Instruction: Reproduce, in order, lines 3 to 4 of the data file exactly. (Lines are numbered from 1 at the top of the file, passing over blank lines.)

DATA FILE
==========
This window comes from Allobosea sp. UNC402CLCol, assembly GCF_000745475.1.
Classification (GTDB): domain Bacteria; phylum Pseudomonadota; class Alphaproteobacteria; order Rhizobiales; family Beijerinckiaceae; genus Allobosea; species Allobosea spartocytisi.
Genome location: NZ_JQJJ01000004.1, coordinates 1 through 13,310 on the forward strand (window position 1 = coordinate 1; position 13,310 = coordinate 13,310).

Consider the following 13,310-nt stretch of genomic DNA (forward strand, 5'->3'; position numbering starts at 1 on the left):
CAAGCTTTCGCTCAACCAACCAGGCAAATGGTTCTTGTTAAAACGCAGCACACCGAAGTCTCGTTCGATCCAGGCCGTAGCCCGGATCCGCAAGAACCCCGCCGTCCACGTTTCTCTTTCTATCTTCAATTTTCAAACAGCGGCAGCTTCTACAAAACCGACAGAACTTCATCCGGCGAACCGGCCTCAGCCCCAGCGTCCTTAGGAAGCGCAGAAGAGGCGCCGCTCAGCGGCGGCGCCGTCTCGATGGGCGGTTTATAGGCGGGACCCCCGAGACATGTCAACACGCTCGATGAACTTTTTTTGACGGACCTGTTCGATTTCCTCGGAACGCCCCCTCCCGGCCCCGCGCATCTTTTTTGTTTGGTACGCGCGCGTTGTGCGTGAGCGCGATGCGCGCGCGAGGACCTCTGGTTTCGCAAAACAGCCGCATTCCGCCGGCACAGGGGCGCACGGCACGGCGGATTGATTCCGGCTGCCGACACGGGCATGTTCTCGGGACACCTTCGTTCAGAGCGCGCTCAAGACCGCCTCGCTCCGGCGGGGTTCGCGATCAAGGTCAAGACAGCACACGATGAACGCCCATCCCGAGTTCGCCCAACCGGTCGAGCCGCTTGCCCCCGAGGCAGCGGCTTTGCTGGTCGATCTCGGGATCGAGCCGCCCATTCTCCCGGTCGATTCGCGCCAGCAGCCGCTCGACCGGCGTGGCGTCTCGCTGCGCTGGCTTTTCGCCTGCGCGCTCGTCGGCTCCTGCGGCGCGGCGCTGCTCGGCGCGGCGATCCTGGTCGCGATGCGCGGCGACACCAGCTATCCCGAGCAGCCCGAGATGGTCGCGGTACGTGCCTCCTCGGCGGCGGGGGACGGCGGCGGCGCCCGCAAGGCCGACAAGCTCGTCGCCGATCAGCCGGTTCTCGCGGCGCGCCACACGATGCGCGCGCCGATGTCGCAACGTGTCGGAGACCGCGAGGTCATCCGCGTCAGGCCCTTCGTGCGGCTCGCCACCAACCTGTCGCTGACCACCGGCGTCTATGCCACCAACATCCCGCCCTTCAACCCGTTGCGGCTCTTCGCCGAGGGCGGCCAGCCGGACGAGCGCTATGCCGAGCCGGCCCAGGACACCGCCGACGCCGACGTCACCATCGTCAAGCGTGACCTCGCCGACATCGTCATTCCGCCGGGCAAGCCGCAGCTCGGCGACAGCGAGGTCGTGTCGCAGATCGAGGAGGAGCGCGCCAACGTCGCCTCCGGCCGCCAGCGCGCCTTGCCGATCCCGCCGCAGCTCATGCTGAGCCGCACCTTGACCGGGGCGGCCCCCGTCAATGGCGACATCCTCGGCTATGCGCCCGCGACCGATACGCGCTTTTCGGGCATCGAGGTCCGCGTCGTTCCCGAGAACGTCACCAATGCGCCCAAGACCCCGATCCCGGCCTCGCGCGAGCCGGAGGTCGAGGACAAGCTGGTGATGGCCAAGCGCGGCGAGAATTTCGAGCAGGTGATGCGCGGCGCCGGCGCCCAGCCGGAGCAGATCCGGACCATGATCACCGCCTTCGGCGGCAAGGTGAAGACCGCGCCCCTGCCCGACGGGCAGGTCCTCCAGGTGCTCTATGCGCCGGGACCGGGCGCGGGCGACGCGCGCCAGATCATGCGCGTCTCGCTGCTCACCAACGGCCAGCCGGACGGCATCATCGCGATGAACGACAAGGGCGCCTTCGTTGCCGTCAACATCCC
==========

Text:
Genome location: NZ_JQJJ01000004.1, coordinates 1 through 13,310 on the forward strand (window position 1 = coordinate 1; position 13,310 = coordinate 13,310).

Consider the following 13,310-nt stretch of genomic DNA (forward strand, 5'->3'; position numbering starts at 1 on the left):